I have always had a certain fondness for players who spent their entire career with one team - not just the Kirby Pucketts and Tony Gwynns of the world, but also less-heralded guys like Randy Bush and Tim Flannery. The latter category includes Puckett and Bush's teammate on both of the Twins' World Series winning teams, Gene Larkin. Even if he hadn't spent his entire career in Minnesota, Larkin would still be a legend there thanks to his game-winning tenth inning single in Game 7 of the 1991 World Series.
Larkin was longshot to even reach the majors, let alone stick around for seven seasons, when the Twins snagged him up in the twentieth round of the 1984 draft. In fact, he was the only player out of Minnesota's 37 picks that year who ever wore a Twins uniform. Jay Bell was their first pick, eighth overall, but he was flipped to Cleveland a little over a year later as the centerpiece in the trade for Bert Blyleven. The Twins' next 18 picks never reached the majors at all; their only selection other than Bell and Larkin who got to the bigs was twenty-first rounder Clay Parker, who declined to sign and went to the Mariners in the fifteenth round the next year.
The right-handed-throwing switch-hitter climbed the minor league ladder quickly, getting bumped up one level at the beginning of each season. He hit over .300 with an OBP around .400 at every stop until the Twins called him up in May, 1987 after just 35 games at AAA Portland. Larkin hit well for a rookie while splitting time between serving as the designated hitter and spelling Hrbek at first base, and was included on the postseason roster. He added the outfield corners to his defensive repertoire and was ridiculously consistent offensively the next several years, even posting identical OPS totals of .734 in the Twins' worst and first seasons of 1990 and '91.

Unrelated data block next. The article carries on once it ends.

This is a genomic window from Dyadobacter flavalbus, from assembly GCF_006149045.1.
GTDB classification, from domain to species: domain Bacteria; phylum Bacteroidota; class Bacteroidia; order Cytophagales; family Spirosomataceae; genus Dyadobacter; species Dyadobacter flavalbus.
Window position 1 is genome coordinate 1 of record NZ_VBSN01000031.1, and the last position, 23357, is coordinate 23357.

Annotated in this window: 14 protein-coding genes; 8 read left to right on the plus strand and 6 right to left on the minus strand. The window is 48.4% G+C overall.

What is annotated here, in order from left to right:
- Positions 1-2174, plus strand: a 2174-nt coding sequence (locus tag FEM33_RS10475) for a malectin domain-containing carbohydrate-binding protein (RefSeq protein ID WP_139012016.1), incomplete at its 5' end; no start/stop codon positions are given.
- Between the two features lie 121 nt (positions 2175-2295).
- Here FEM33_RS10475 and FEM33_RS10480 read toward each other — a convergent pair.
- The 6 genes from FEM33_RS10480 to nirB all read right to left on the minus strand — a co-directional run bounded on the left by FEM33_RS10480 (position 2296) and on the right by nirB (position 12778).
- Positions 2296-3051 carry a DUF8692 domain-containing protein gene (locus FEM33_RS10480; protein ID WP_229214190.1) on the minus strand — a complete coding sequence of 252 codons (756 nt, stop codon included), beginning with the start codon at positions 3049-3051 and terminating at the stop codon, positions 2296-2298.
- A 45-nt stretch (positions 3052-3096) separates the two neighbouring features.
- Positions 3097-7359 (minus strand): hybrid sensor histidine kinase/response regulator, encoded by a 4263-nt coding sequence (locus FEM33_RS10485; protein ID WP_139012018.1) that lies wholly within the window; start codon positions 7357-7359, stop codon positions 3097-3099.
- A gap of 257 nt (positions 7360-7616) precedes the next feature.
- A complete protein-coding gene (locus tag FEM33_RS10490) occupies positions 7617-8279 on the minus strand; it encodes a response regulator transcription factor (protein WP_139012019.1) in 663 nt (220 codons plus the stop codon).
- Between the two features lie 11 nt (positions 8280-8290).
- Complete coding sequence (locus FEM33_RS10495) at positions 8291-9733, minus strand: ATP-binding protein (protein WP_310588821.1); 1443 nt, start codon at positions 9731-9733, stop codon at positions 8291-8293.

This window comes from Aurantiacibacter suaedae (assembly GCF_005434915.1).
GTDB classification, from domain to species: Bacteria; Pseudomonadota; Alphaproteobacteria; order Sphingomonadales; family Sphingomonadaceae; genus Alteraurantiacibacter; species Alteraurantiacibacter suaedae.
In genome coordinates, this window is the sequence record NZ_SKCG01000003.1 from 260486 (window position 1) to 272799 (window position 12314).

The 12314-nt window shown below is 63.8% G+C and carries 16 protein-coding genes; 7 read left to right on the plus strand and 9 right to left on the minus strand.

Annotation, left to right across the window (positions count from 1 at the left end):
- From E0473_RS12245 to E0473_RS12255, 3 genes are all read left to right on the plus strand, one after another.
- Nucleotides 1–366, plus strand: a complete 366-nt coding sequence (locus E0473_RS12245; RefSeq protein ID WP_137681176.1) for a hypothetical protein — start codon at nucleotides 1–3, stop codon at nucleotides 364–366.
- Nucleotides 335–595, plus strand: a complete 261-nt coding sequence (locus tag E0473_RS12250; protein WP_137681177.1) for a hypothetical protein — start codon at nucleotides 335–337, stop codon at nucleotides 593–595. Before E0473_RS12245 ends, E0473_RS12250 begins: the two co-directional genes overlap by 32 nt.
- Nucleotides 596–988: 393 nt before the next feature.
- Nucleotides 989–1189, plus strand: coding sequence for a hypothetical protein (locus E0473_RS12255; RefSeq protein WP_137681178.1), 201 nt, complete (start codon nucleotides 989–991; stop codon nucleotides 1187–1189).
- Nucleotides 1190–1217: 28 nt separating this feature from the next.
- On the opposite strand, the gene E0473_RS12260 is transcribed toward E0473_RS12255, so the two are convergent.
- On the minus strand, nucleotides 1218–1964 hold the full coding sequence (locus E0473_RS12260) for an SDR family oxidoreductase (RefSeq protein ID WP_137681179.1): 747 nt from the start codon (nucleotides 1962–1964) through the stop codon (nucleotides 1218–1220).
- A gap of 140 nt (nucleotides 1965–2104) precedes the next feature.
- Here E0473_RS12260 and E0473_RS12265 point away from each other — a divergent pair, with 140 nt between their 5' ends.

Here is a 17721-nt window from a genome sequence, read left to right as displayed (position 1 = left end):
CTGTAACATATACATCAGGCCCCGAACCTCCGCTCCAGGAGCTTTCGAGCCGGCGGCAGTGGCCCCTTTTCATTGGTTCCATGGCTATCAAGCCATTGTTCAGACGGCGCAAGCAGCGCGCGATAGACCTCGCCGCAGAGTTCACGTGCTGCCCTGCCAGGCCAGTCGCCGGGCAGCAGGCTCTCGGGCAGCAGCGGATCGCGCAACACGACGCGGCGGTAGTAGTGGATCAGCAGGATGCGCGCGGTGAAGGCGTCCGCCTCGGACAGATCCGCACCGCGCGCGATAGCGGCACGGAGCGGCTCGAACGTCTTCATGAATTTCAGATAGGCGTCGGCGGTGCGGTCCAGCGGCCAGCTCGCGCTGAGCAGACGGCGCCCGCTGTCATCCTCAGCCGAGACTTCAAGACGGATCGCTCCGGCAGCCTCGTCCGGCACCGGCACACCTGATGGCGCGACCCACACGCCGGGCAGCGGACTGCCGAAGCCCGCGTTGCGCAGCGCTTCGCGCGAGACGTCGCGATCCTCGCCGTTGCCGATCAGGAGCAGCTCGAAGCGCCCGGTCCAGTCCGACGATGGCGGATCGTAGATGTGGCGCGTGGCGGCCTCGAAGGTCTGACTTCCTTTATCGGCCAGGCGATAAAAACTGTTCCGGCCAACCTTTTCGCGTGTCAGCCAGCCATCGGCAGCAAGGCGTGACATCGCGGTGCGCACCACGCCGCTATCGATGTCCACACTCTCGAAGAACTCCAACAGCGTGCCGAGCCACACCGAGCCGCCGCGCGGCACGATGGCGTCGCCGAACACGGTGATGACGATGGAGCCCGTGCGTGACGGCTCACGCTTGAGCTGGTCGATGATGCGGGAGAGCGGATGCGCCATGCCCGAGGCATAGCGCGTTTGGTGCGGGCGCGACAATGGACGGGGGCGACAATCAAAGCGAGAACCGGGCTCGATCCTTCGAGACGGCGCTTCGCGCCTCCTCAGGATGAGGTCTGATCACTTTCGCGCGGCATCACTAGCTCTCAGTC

His performance fell off for the first time in 1992, and he played in a career-low 56 games in 1993 before his season ended in August due to an injury to his Achilles tendon. Unbeknownst to everyone at the time, his final major league action was a pinch-hit groundout on August 11 against Juan Guzman of the Blue Jays; his last hit came two games earlier when he hit a ninth-inning double off Steve Howe of the Yankees. A free agent after the season, Larkin signed a minor league deal with - who else - the Twins, but was released before Opening Day thanks to hitting .175 in Spring Training.
After his release, the New York native stuck around Minnesota and turned his focus to the world of finance. He couldn't stay away from the game forever, and eventually teamed up with Edina-born and raised 13-year minor leaguer Tom Nevers to train and instruct young players.